Himalayan Greenfinch (Hypacanthis spinoides)


Himalayan Greenfinch (Hypacanthis spinoides)

(Photographs taken at Ranikhet, Uttarakhand, India)

 Description:-
Length 5 inches. Male : A broad line over the eye, some markings on the sides of the face, an indistinct collar round the neck, the rump and the whole lower plumage bright yellow; remainder of upper plumage greenish-brown mixed with black and darkest on the head ; wings dark brown, variegated with yellow, black and a little white ; tail dark brown, all but the two central pairs of feathers largely mixed with yellow increasing externally.

The female resembles the male, but is slightly duller with less yellow in the wing-coverts.

Iris brown ; bill fleshy-horn, tipped dusky ; legs brownish-flesh. The beak is conical, sharp and pointed.

Field Identification:-
Himalayan species ; usually gregarious when breeding and gathering into flocks in winter ; recognisable in the field by the pleasant twittering note, the habit of flying high in the air, and the yellow under parts, eye-streak and wing-markings.

Distribution:-
A Himalayan species, found throughout the whole of that range. It breeds commonly but locally at heights from 4000 to 9000 feet, and occasionally higher to 11,ooo feet, and in winter it wanders down into the foot-hills and the plains at their base. On the west it is common in winter in the Peshawar Valley, and even appears in the Afghan Hills down to the Samana. On the east it has been found in Manipur, and is replaced by a darker race in the Shan States and Yunnan.

The well-known Goldfinch, conspicuous with its crimson face and golden wing-bar, is common in the Western Himalayas, Kashmir, and Baluchistan, coming down to the North-west Frontier Province and Northern Punjab in winter. It lacks the black head marking of the English species and belongs to the Asiatic species Carduelis caniceps.

Habits, etc:-
The Himalayan Greenfinch avoids heavy deciduous forest, and while breeding prefers to frequent patches of open deodar forest on hill-sides in the neighbourhood of cultivation. Several pairs breed more or less together in such suitable localities. Out of the breeding season the birds collect into flocks, often of some size, and these flocks wander about the lower hills in a very erratic manner, so that no regular calendar of their movements can be worked out. When in flocks they very definitely prefer open cultivation studded with trees, and their favourite food is the seed of the wild hemp which grows in large patches where buffaloes have been kept. They are easily attracted to gardens by planting sunflowers, as they are very fond of the seeds of that plant.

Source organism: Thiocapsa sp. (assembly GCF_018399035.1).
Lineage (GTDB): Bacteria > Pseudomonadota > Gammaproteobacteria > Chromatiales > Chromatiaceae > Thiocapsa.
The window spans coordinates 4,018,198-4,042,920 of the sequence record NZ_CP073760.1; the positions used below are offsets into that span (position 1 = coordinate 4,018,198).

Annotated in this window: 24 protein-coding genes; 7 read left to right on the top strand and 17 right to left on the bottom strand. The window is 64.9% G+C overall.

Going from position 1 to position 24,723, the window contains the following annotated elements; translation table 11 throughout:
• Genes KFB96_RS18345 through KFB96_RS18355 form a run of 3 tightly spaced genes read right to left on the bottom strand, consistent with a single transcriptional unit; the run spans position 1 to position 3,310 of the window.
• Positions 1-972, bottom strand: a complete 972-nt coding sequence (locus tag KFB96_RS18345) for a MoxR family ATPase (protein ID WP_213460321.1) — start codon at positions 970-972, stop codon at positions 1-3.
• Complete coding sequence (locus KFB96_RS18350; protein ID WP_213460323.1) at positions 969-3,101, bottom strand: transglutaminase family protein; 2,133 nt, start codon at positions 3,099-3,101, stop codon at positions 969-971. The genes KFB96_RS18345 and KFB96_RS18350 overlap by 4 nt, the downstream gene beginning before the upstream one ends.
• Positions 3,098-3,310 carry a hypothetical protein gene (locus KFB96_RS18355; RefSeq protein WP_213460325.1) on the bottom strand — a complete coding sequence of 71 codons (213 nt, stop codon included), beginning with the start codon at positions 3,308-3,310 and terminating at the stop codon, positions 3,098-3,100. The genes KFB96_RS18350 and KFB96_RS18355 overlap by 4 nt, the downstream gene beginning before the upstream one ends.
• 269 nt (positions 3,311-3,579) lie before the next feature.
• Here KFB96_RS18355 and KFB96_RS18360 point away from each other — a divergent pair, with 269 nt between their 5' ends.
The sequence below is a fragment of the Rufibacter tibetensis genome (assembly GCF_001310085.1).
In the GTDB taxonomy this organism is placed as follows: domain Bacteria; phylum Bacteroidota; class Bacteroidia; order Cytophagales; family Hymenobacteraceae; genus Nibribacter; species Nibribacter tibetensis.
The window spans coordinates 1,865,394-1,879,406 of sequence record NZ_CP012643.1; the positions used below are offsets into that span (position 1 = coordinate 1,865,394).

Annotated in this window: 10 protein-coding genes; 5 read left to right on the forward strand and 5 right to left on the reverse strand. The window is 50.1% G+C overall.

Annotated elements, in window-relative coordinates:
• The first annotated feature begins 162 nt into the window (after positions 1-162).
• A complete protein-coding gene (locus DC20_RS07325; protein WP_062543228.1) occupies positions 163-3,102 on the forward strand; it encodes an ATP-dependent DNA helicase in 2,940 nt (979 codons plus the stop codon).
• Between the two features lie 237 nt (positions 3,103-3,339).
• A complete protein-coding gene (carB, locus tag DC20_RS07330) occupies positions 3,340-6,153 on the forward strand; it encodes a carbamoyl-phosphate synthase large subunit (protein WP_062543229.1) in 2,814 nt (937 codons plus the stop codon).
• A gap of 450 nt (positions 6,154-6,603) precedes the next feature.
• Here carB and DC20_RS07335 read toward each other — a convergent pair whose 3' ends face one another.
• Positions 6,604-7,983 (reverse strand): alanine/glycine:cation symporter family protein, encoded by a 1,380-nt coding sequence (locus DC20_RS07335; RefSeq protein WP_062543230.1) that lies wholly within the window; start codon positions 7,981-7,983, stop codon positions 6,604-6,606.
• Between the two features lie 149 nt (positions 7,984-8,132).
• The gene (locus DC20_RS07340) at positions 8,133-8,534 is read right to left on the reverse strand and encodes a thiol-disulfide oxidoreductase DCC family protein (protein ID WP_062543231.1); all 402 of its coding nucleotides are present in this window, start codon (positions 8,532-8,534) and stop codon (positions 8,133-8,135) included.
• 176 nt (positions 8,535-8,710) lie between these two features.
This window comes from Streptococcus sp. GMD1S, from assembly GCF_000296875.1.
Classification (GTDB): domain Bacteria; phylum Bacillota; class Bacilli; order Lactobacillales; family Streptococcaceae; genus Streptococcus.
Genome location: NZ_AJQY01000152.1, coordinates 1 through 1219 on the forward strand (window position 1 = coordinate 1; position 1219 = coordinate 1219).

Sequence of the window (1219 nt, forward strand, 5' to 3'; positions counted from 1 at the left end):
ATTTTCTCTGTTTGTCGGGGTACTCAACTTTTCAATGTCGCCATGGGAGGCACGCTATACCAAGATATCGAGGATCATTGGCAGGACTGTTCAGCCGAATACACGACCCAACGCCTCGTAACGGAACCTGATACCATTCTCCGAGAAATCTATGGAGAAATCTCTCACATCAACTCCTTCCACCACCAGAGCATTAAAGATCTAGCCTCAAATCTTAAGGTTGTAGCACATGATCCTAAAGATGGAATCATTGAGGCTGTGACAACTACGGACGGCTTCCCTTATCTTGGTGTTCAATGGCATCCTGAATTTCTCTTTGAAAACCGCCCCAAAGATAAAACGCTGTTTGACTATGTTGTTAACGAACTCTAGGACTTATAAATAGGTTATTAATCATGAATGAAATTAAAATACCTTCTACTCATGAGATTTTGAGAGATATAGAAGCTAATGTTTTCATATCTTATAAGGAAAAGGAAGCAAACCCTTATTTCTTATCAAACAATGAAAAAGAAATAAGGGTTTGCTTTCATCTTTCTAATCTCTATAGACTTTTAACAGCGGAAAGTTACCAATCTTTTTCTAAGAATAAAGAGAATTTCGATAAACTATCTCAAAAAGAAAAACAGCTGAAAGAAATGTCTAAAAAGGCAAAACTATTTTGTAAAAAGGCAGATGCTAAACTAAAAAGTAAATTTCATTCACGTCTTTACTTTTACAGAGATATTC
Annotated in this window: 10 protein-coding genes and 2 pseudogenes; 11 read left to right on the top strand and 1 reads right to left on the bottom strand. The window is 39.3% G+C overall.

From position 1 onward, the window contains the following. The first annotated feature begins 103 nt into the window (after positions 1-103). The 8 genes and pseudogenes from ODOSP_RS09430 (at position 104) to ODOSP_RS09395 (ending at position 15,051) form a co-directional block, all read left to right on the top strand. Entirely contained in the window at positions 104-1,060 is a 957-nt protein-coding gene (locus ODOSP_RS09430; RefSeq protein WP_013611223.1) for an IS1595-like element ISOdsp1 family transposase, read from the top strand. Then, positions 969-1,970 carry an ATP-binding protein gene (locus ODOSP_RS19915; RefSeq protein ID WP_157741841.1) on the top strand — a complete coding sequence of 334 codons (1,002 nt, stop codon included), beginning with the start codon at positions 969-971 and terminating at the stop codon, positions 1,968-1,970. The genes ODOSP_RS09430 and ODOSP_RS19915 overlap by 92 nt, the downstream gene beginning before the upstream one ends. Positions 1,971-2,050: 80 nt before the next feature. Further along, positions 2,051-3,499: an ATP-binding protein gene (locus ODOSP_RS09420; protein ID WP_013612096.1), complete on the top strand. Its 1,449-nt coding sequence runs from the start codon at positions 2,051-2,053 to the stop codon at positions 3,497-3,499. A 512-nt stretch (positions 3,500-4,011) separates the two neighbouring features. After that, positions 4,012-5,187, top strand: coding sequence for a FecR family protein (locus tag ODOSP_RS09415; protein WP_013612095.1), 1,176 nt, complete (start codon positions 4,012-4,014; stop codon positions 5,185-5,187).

The ordinary call-note is a cheerful twitter, twit-it-it or teh-teh-tahy rather reminiscent of the call of the English Goldfinch; it has also a very sweet-toned note, twee-ah. The song, on the other hand is more like that of the English Greenfinch, a very amorous sounding screeee or treeee-tertrak The love flight also resembles that of the latter bird. I have seen a bird flying past suddenly descend In a circle to a tree, with the wings spread and extended high above the head and the tail partly open.

The breeding season is late, compared with most Himalayan birds, from July to early October, and this is correlated with curious features in the moults of plumage.

The nest is a neatly-constructed cup of the familiar Linnet type, composed of fine grass roots, with a good deal of hair interwoven in the interior as lining, and the exterior is often blended with moss to assimilate it to its surroundings. It is usually placed in a deodar or Spruce fir at a considerable height from the ground, and may be in a fork or clump of foliage close to the trunk or on the top of a vertical bough near its extremity.

The clutch consists of three or four eggs.

The eggs are regular ovals, slightly pointed towards the smaller end; the texture is fine and delicate without gloss. The groundcolour is a very delicate pale sea-green, and the only markings are a number of fine black spots and specks, usually most numerous towards the broad end.

The eggs measure about 0.70 by 0.52 inches.

(Source: http://avis.indianbiodiversity.org)

 

About Jawahar SIngh

I am a Amateur Nature Photographer, Part time writer and full time traveler. Still trying to learn how to live.
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